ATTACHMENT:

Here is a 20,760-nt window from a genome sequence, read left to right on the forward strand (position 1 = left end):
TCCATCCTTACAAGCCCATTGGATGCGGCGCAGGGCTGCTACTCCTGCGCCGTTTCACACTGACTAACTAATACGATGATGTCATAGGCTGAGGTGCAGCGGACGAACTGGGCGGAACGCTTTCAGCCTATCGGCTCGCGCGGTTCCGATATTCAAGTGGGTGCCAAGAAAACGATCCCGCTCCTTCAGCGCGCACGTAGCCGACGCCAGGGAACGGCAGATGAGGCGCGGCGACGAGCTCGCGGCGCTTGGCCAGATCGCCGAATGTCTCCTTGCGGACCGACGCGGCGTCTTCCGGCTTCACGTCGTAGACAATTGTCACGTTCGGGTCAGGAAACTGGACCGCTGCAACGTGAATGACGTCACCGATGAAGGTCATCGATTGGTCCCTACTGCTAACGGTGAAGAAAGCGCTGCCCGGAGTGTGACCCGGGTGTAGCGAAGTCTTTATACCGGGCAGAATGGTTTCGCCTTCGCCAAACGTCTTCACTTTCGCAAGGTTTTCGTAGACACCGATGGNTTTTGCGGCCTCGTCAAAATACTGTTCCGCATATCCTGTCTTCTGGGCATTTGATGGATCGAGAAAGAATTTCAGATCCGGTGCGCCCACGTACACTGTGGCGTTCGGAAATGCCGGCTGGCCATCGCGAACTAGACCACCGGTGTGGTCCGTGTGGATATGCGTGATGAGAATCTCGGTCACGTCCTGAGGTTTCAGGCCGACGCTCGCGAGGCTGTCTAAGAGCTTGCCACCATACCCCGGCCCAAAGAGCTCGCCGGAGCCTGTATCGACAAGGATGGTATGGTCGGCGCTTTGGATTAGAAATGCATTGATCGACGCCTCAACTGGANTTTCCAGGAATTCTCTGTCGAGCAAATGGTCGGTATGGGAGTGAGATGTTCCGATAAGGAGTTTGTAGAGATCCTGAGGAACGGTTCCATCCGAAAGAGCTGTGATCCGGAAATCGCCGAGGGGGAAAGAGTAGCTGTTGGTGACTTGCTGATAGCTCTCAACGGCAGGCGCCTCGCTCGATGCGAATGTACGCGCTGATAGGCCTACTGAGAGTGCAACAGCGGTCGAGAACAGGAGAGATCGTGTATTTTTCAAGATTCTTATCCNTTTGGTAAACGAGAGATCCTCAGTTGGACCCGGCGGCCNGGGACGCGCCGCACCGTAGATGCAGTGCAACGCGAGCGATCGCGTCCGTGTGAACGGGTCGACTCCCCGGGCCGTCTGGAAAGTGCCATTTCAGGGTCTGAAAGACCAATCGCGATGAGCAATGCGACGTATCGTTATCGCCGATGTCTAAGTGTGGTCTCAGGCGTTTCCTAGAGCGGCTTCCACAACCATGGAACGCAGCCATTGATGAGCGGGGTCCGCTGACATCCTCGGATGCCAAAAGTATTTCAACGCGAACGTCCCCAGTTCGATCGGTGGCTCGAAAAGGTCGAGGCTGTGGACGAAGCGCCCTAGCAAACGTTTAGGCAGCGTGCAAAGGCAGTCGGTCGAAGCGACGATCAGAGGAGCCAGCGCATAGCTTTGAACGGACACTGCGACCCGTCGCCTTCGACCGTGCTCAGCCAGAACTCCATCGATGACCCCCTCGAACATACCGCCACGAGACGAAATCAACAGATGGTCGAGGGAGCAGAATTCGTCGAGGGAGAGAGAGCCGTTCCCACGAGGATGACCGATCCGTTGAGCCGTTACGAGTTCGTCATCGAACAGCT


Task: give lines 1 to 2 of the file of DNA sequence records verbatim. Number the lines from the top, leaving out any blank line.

Here is a 20,760-nt window from a genome sequence, read left to right on the forward strand (position 1 = left end):
TCCATCCTTACAAGCCCATTGGATGCGGCGCAGGGCTGCTACTCCTGCGCCGTTTCACACTGACTAACTAATACGATGATGTCATAGGCTGAGGTGCAGCGGACGAACTGGGCGGAACGCTTTCAGCCTATCGGCTCGCGCGGTTCCGATATTCAAGTGGGTGCCAAGAAAACGATCCCGCTCCTTCAGCGCGCACGTAGCCGACGCCAGGGAACGGCAGATGAGGCGCGGCGACGAGCTCGCGGCGCTTGGCCAGATCGCCGAATGTCTCCTTGCGGACCGACGCGGCGTCTTCCGGCTTCACGTCGTAGACAATTGTCACGTTCGGGTCAGGAAACTGGACCGCTGCAACGTGAATGACGTCACCGATGAAGGTCATCGATTGGTCCCTACTGCTAACGGTGAAGAAAGCGCTGCCCGGAGTGTGACCCGGGTGTAGCGAAGTCTTTATACCGGGCAGAATGGTTTCGCCTTCGCCAAACGTCTTCACTTTCGCAAGGTTTTCGTAGACACCGATGGNTTTTGCGGCCTCGTCAAAATACTGTTCCGCATATCCTGTCTTCTGGGCATTTGATGGATCGAGAAAGAATTTCAGATCCGGTGCGCCCACGTACACTGTGGCGTTCGGAAATGCCGGCTGGCCATCGCGAACTAGACCACCGGTGTGGTCCGTGTGGATATGCGTGATGAGAATCTCGGTCACGTCCTGAGGTTTCAGGCCGACGCTCGCGAGGCTGTCTAAGAGCTTGCCACCATACCCCGGCCCAAAGAGCTCGCCGGAGCCTGTATCGACAAGGATGGTATGGTCGGCGCTTTGGATTAGAAATGCATTGATCGACGCCTCAACTGGANTTTCCAGGAATTCTCTGTCGAGCAAATGGTCGGTATGGGAGTGAGATGTTCCGATAAGGAGTTTGTAGAGATCCTGAGGAACGGTTCCATCCGAAAGAGCTGTGATCCGGAAATCGCCGAGGGGGAAAGAGTAGCTGTTGGTGACTTGCTGATAGCTCTCAACGGCAGGCGCCTCGCTCGATGCGAATGTACGCGCTGATAGGCCTACTGAGAGTGCAACAGCGGTCGAGAACAGGAGAGATCGTGTATTTTTCAAGATTCTTATCCNTTTGGTAAACGAGAGATCCTCAGTTGGACCCGGCGGCCNGGGACGCGCCGCACCGTAGATGCAGTGCAACGCGAGCGATCGCGTCCGTGTGAACGGGTCGACTCCCCGGGCCGTCTGGAAAGTGCCATTTCAGGGTCTGAAAGACCAATCGCGATGAGCAATGCGACGTATCGTTATCGCCGATGTCTAAGTGTGGTCTCAGGCGTTTCCTAGAGCGGCTTCCACAACCATGGAACGCAGCCATTGATGAGCGGGGTCCGCTGACATCCTCGGATGCCAAAAGTATTTCAACGCGAACGTCCCCAGTTCGATCGGTGGCTCGAAAAGGTCGAGGCTGTGGACGAAGCGCCCTAGCAAACGTTTAGGCAGCGTGCAAAGGCAGTCGGTCGAAGCGACGATCAGAGGAGCCAGCGCATAGCTTTGAACGGACACTGCGACCCGTCGCCTTCGACCGTGCTCAGCCAGAACTCCATCGATGACCCCCTCGAACATACCGCCACGAGACGAAATCAACAGATGGTCGAGGGAGCAGAATTCGTCGAGGGAGAGAGAGCCGTTCCCACGAGGATGACCGATCCGTTGAGCCGTTACGAGTTCGTCATCGAACAGCT